Design Critique: NPR One (iPhone app)


NPR One is an audio app that connects users to a stream of public radio news, stories, and podcasts from NPR and local stations.

For this critique, I will apply concepts from Don Normans’ The Design of Everyday Things to examine the digital interface of the v1.12.0 version of the NPR One app on an iPhone 8.


The NPR One interface to support the user task of starting a NPR stream is well designed due to discoverability and understanding.

The application’s home screen prominently featuring a “Play” button, a clear signifier that is supported by text that invites users to “Start Listening to NPR One” (Figure 1).

Pressing play offers immediate feedback as an audio announcement alerts the user that “You are Listening to NPR” as a corresponding screen invites a user to set their local station. If no action is immediately taken, the news stream automatically begins and the interface updates to the “Listen” page, which offers program details and streaming controls.

Figure 1. Interface for starting a stream on NPR One.

For the most part, the streaming controls are well designed as they fit a user’s existing conceptual model for standard audiovisual controls:

  • A bar maps a stories progress from left to right.
  • The center play button doubles as a pause button.
  • The center Play/Pause button is flanked by two opposing buttons that move the story backward or forward.

The mapping of the controls adheres to the cultural constraint: left is the past and the right is the future. By fitting a user’s conceptual model, the interface supports user’s understanding of the streaming controls with no learning time required for new users.


Therefore, skipping a story that does not interest the user is a perceivable affordance: the user simply presses the “Next” button until they land upon a story they want to hear.

However, what happens when a user slips, and accidentally presses next on a story they wanted to stream? Currently, nothing.

The streaming controls require humans to be precise and accurate offering no affordances to “go back,” only rewinding within the current story.

To remedy, I propose adding a back button to the left of the rewind button. This would effectively add an “undo” for user slips (Figure 2).

Figure 2. Mockup of proposed changes to streaming controls


The “Listen” page controls utilize another universal design element, the bookmark icon, to communicate an affordance of saving a story for future reference.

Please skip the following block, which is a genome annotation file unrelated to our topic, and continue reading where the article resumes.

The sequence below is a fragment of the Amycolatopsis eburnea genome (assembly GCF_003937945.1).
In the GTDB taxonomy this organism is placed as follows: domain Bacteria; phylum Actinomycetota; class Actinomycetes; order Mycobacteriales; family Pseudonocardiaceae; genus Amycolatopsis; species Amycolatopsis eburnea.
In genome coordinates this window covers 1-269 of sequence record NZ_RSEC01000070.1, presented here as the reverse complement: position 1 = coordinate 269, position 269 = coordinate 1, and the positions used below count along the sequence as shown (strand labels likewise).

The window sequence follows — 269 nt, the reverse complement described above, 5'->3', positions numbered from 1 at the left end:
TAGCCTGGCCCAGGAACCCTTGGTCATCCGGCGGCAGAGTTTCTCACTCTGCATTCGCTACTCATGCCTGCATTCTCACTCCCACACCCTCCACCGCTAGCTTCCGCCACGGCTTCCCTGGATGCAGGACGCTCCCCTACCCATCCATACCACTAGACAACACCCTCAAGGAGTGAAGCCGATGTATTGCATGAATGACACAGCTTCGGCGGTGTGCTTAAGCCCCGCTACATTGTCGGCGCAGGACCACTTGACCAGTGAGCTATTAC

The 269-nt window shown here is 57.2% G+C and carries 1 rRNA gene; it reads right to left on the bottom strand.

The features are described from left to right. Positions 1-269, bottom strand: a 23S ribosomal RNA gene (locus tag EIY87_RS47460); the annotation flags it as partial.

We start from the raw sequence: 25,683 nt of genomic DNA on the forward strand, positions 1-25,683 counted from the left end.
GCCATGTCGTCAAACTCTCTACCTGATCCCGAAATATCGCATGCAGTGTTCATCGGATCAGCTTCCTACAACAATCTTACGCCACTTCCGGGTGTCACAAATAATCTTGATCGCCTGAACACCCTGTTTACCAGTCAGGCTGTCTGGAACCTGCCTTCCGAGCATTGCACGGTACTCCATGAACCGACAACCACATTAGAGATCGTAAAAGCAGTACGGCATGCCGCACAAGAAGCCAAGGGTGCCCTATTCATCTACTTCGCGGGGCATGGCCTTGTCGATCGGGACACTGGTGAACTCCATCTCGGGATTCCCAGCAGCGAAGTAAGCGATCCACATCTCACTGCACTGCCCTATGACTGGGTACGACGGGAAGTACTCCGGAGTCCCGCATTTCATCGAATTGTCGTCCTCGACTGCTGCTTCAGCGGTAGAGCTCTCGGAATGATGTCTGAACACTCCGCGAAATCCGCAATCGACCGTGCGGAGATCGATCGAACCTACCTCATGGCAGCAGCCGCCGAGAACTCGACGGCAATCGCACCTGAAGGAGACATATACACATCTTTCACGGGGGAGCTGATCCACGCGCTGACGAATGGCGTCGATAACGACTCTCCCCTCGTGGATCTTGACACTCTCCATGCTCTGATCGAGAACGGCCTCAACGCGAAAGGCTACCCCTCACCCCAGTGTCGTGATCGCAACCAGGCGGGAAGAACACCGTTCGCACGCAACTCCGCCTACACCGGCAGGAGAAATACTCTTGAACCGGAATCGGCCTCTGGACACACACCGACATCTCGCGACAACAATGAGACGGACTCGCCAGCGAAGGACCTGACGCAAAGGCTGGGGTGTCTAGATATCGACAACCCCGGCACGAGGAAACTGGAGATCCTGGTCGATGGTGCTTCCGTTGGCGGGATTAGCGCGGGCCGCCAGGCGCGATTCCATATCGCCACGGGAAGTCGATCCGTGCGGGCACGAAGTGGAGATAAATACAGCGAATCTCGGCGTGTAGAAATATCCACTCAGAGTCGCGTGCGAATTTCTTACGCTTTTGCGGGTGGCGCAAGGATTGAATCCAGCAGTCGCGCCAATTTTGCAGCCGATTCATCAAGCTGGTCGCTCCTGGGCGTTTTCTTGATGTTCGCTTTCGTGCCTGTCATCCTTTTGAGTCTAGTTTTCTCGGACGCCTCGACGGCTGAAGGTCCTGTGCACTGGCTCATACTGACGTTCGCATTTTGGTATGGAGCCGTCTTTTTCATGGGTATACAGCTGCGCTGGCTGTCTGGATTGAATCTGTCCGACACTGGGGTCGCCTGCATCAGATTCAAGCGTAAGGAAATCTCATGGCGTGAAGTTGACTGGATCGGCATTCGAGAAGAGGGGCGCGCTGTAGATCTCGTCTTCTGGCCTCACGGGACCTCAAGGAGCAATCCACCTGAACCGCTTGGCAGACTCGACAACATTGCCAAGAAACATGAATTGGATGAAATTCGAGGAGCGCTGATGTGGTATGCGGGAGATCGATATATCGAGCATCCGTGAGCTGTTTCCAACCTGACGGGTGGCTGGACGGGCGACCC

Although immediate feedback in the form of a pop-up bar offers confirmation that a story has been successfully bookmarked (Figure 3), a user re-opening the application to re-find a previously bookmarked story faces the gulf of execution.

Figure 3. Feedback for bookmarking a story.

Currently, the application does not offer any bridges to users seeking to re-find bookmarked stories or stories previously listened to.  The only option is to exhaust all the physical constraints of the application. For the NPR One application, this requires scanning all navigable elements: the sidebar menu, Home Page, Listen Page, and Explore Page (Figure 4).

Figure 4. NPR One navigation.

Bookmarked stories are only found after all other alternatives are exhausted, at the bottom of the Explore page under the title “Listen Later” (Figure 5).

Figure 5. Bookmarked stories under the heading “Listen Later” are currently found under Explore Page navigation.

Designing for Re-finding

In order to bridge the gulf of execution for a user seeking to re-find stories bookmarked, previously started, listened to, or accidentally skipped, NPR One must provide feedforward information that better adheres to a user’s conceptual model and expectations of consistency in experience.

“Finish Listening” is featured second on the Home page for users to pick up stories started but left unfinished. However, while a user’s listening history and bookmarked stories are buried below several other headings inviting users to discover new, previously unheard content (Figure 6).

Figure 6. Inconsistency in navigation to re-finding user tasks.

Therefore, the simplest design solution would be to group all listening activity – unfinished, previously listened to, and saved – on the Home page to aid consistency and discoverability. Another, option would be adding a new navigation accessible from the side-bar navigation named “Activity” to make re-finding tasks more easily discoverable (Figure 7).

Figure 7. Proposed changes to improve discoverability of re-finding user actions.

As Don Norman warns in The Design of Everyday Things, an affordance is not functional unless it is discoverable.